Sometimes when we read parables in the New Testament, we overreach by looking too deeply for something that is not there or making complex allegories (stories with hidden meanings) out of simple tales.
I’ll use the parable of the laborers in the vineyard (Matthew 20:1-16) as an example. It starts with the words “For the kingdom of heaven is like .… Read more >
The thrust of my ministry since the late 1980s has figuring out who the historical Jesus was. This is not easy because the New Testament mostly records the writers’ biases, not historical facts. Consequently, I’m constantly looking for information about what life was like back in Jesus’s time so I can place him into that context.… Read more >
Did you ever read something in the Bible and wonder what you just read? So, you read it again. It still makes no sense. You try again. Nothing.
Here’s an example from Matthew 21:18–19. Jesus arrived in Jerusalem and was hungry. He saw a fig tree, but he went to it, he found no fruit, only leaves.… Read more >
On June 14, 2018, Jeff Sessions, Attorney General of the United States, quoted Romans 13:1, “Let every person be subject to the governing authorities,” to justify his inhuman policy of tearing children away from their parents as they flee poverty and violence for a new life here.
The current administration’s policy seems to be this: Don’t come here.… Read more >
This past winter, I designed a new course entitled Learning the Art of Midrash (biblical interpretation) Using the Gospel of John. I’m a recent convert to the power of that Gospel (previously it never made much sense to me), and I wanted to use the many stories in John (none of which are literally true) to teach people how to use midrash to dig into a story and find the underlying truth often hidden in the details.… Read more >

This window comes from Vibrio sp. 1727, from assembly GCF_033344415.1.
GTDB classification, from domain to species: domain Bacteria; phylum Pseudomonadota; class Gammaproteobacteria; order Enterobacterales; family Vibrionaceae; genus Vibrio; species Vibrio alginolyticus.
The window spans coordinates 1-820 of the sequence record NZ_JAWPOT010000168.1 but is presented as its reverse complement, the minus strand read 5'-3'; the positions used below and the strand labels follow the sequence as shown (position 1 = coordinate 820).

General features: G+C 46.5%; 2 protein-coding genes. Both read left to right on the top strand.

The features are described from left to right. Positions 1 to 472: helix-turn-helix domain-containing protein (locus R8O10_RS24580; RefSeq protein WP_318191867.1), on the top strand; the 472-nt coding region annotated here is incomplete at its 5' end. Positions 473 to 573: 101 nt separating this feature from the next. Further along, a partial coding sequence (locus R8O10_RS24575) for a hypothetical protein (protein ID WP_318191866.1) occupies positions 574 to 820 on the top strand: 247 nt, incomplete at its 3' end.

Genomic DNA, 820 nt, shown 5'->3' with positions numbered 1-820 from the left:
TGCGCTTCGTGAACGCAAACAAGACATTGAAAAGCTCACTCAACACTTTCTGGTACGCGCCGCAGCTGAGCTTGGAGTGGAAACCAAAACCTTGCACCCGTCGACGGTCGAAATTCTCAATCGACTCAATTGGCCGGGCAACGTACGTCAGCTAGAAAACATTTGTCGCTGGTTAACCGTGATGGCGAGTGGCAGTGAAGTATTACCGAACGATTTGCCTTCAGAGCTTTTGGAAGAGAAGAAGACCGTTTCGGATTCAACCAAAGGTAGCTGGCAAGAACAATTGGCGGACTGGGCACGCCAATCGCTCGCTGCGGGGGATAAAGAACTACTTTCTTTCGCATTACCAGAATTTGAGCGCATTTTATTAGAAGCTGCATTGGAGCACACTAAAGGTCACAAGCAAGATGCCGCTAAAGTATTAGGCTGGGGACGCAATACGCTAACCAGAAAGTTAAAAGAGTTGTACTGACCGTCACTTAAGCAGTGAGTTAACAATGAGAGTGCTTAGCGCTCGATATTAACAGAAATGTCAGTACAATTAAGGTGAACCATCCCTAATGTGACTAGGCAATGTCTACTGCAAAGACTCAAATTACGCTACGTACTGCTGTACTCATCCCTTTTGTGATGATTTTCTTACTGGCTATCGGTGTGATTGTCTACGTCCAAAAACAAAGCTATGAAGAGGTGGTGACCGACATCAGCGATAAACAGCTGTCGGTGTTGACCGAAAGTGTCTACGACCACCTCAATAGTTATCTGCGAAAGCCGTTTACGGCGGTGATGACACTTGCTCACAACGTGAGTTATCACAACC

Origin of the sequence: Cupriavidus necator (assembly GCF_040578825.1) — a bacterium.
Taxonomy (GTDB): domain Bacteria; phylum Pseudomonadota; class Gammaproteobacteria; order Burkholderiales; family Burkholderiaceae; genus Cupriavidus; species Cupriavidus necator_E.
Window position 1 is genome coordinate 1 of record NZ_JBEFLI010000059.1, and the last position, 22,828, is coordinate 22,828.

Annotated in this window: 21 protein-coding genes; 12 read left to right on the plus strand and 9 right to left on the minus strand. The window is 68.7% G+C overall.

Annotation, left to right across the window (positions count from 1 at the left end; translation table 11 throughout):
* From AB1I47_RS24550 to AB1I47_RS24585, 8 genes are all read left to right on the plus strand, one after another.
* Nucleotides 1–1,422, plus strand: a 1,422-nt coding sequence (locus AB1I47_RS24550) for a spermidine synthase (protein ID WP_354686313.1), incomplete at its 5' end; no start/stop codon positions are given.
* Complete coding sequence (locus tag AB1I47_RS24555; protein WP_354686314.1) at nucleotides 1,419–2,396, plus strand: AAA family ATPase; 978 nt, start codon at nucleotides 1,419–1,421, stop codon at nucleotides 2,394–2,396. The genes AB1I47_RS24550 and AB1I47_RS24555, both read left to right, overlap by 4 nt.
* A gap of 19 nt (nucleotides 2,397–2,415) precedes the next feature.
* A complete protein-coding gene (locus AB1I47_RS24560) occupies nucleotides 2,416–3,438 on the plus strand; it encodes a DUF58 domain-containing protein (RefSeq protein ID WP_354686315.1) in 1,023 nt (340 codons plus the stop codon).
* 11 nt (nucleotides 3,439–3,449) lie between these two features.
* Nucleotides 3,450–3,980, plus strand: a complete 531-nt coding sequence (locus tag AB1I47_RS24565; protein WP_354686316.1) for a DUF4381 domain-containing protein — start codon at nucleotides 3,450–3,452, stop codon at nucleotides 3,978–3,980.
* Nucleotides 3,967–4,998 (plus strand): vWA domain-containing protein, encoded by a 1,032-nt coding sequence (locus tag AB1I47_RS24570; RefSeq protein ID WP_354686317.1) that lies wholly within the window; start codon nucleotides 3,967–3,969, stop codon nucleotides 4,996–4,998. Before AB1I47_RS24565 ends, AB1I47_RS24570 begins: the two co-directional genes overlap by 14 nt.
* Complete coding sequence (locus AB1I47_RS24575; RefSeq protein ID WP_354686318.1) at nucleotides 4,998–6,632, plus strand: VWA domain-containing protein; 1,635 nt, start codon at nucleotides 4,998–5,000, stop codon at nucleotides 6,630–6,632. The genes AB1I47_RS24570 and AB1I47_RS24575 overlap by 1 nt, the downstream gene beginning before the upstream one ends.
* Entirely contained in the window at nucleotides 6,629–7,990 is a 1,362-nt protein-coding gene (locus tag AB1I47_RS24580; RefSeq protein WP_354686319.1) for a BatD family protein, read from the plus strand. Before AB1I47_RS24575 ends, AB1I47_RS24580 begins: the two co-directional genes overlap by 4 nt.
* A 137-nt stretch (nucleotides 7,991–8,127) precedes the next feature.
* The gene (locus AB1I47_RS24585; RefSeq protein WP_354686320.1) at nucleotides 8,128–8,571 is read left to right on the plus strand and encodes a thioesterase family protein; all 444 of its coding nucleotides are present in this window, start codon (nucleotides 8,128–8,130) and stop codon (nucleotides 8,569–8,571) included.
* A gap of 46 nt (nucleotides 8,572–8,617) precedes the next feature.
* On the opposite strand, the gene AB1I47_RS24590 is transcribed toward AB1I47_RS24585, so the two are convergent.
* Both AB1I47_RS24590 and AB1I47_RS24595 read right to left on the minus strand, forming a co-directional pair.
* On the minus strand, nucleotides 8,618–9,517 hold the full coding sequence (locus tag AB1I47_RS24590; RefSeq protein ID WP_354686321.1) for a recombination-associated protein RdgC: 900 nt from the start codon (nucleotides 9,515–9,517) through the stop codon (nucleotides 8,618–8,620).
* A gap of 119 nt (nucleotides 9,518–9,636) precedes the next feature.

For years, I refused to read any of John’s writings. I thought the Gospel of John was a bunch of mumbo jumbo and the Book of Revelation was full of craziness. Thanks to the Reverend Ken Wyant’s Bible study at Irvine United Congregational Church, I changed my opinion about the Gospel of John—but I still want to ban Revelation.… Read more >
King David has long been one of my Biblical heroes—or so I thought. The story of David versus Goliath is a powerful metaphor for facing life’s challenges. The little guy takes on the big and the powerful—and wins.
I always envisioned the great King David as the prototype for who and what the Messiah should be: a powerful leader, admired by all, who would lead the chosen people to achieve the highest standards.… Read more >
In a previous blog post entitled “Mother Teresa and Doubting Thomas,” my editor included a painting by Caravaggio of Doubting Thomas sticking his fingers deep into the chest wound of the “resurrected” Jesus (also shown here). When my editor first showed me the picture, I thought that it seemed a little morbid, but when I looked again, I saw an opportunity for a blog post.… Read more >
Has your family ever had a rift that prevented members from loving each other? As a retired psychotherapist, I am always surprised at how many families have had or still have interfamily conflicts. Family rifts are more common than one might think. Fact is, it seems to be the rare family that doesn’t have conflict in its history.… Read more >
Our weekly Bible study group is currently reading the Gospel of Luke, written around the turn of the first century CE. Luke is religious history (accuracy isn’t important) about the pre-Jesus, told through the metaphor of resurrection. Our group has studied Jesus’s birth, his youth, and his baptism, and now we’re studying his early ministry.… Read more >